U.S. Senate Holds Coronavirus Hearing as Disease Spreads

U.S. Senate Holds Coronavirus Hearing as Disease Spreads

March 06, 2020  | Paul Lewis

Senator Ted Cruz (R-Texas) convened a hearing of the Subcommittee on Aviation and Space to discuss the coronavirus effects on the transportation system. The March 4 hearing was titled  “From SARS to Coronavirus: Examining the Role of Global Aviation in Containing the Spread of Infectious Disease.” Subcommittee members were particularly interested in examining the role of the air transportation industry in stemming the spread of the novel coronavirus disease.

Witnesses included three representatives from relevant branches of the U.S. government:

  • The Honorable Joel Szabat, Acting Under Secretary for Policy, U.S. Department of Transportation (Written testimony)
  • Stephen Redd, Director, Office of Public Health Preparedness and Response, Centers for Disease Control and Prevention (CDC) (Written testimony)
  • William Ferrara, Executive Assistant Commissioner for Operations Support, U.S. Customs and Border Protection (Written testimony)

The hearing discussed the current and potential future impacts on the U.S. and global aviation system. According to Szabat, daily travelers from China to the U.S. have decreased from 15,000 to under 1,000. The witnesses said that domestic air travel is down, with a reported drop in bookings and cuts in flights. (On the day after the hearing, Southwest Airlines, which is almost entirely domestic, announced that its first quarter revenue will drop $200-300 million because of reduced travel demand.)

Szabat said that the SARS epidemic of 2003 can provide insights into how the “public reconsiders travel” in the face of communicable disease. In that case, travel in the U.S. was down by 50 percent at its peak, but recovered within two months.

USDOT has screened over 50,000 passengers arriving from China and other coronavirus-affected countries over the past few weeks. All these passengers are required to enter through one of 11 airports in the U.S. designated as screening centers. Any foreigner who has visited China and Iran in the past 14 days are prohibited from traveling to the U.S. Those that have visited South Korea or Italy are subject to additional screening. These rules apply both to regularly scheduled commercial aircraft and chartered aircraft, although witnesses did not know how these restrictions applied to private aircraft. More flight restrictions are “on the table,” according to Szabat.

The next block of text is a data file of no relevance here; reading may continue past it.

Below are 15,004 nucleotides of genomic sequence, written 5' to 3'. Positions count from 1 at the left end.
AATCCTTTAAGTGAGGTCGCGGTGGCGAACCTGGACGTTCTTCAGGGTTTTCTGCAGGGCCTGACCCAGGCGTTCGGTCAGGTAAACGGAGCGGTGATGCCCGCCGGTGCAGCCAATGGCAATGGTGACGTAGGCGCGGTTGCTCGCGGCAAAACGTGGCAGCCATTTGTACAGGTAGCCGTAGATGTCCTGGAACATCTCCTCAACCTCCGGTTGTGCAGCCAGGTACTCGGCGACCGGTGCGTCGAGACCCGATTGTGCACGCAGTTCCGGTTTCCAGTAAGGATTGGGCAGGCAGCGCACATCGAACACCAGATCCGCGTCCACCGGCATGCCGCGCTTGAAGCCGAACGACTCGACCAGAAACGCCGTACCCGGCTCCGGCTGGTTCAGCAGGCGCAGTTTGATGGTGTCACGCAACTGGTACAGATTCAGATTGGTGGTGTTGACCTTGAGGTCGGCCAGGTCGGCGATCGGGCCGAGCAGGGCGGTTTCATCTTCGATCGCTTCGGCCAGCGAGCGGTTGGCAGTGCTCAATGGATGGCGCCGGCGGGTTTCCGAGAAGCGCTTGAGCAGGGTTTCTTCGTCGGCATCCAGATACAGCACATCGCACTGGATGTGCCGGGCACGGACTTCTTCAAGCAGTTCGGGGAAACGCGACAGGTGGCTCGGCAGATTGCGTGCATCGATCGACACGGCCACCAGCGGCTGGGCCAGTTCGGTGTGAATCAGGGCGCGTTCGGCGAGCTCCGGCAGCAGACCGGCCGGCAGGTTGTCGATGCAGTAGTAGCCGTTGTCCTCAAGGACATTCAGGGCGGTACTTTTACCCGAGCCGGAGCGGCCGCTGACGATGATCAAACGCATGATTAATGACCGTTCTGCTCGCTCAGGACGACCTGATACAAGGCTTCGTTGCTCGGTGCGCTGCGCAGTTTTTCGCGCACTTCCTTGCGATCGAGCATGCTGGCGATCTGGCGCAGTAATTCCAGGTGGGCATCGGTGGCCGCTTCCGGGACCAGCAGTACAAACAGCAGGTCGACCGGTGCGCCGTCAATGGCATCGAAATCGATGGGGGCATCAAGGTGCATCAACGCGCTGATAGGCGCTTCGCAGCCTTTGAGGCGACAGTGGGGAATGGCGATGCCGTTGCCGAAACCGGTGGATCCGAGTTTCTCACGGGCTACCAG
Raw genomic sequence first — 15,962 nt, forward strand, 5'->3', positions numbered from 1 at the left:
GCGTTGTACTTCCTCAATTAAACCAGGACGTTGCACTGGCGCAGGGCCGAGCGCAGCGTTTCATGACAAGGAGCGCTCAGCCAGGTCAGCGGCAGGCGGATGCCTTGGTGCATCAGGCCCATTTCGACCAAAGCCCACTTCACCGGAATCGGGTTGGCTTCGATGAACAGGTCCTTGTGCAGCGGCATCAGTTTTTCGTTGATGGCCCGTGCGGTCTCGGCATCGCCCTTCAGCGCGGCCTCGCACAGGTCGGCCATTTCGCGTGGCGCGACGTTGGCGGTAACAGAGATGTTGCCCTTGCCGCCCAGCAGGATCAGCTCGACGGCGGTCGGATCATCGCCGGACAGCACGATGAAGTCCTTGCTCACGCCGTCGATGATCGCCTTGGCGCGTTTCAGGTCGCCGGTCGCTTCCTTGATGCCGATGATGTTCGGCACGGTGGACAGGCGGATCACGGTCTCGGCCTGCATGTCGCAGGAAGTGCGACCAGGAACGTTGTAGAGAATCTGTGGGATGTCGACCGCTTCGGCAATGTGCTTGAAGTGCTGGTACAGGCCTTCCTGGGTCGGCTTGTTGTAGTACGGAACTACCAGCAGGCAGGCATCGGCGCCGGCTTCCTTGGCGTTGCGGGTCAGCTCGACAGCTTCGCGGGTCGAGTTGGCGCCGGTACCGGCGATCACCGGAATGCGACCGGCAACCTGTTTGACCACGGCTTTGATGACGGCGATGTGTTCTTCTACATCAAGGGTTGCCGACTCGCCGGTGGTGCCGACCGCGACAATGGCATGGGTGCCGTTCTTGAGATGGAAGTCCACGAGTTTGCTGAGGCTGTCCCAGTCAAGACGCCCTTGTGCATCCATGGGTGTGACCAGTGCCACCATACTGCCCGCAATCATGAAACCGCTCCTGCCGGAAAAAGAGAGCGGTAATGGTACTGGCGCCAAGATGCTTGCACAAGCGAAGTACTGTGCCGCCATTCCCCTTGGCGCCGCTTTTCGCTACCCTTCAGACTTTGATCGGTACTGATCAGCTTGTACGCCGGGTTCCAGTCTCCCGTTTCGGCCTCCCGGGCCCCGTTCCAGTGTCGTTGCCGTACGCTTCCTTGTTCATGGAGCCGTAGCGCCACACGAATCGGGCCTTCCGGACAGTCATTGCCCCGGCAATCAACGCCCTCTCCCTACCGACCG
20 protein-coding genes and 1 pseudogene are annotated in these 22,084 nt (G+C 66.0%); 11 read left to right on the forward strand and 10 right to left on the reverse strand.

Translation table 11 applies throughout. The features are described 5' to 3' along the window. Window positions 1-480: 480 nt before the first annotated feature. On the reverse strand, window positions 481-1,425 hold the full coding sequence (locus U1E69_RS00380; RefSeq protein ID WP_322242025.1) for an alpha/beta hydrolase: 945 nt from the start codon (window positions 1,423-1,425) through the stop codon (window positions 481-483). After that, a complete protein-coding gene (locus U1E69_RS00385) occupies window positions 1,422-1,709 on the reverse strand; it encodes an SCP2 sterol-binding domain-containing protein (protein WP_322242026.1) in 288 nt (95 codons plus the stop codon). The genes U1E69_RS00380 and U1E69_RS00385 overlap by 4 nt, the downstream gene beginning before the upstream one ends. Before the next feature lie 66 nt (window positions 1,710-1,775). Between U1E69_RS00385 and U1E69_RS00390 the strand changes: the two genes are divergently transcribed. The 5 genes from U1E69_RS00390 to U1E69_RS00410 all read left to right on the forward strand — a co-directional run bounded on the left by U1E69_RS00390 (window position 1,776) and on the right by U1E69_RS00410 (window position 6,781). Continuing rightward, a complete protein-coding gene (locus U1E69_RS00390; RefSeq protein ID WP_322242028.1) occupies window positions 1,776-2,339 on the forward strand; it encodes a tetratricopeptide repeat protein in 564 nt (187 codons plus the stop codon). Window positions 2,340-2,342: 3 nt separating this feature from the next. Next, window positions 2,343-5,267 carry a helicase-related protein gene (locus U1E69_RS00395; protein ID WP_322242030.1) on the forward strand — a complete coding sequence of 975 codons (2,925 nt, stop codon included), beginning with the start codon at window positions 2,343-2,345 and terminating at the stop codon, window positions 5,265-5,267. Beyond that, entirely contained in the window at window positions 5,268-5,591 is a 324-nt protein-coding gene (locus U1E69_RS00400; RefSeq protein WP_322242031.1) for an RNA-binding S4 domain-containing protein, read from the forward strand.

One of the barriers to effectively combating virus spread via air travel is that good data on passenger information is difficult to obtain. Ideally the CDC and other government agencies would have all passenger contact information so if a contagious person was found to be on a flight, they could contact those that might also get infected. But, according to witnesses, contact data maintained by the airlines is less than 25 percent accurate in part because many bookings are conducted through third parties. The airlines and government officials are exploring creating a third-party website and secure mobile app to collect such data, but that effort could take weeks and witnesses openly wondered if it was technically feasible.

Sea and air cargo is operating without restriction, even though demand has been reduced because of work stoppages at major Chinese factories. (U.S. exports are now being affected because the slowdown of imports from China has now translated into a shortage of cargo containers to send back west.) The virus cannot spread via packages, products, or mail. But members were concerned about the safety of air cargo pilots and crew. Regulations require that crew members rest between flights, and rest does not count when on the airplane. That means that crew members must sleep off the aircraft, potentially exposing them to the virus. Members offered the idea of possibility to allow dual crews and rest on board to be counted on a temporary basis.

Much of the hearing allowed members to ask basic questions of the coronavirus disease and its spread to Redd. But one question in particular applied to transportation largely, which is how long the virus can survive on surfaces. Redd said that it was possible for the virus to survive up to 24 hours on certain surfaces. Witnesses stressed that a major effort for public and private sector transportation entities is sanitation, and stressed good hygiene and other precautions.

A recording of the hearing can be found here.

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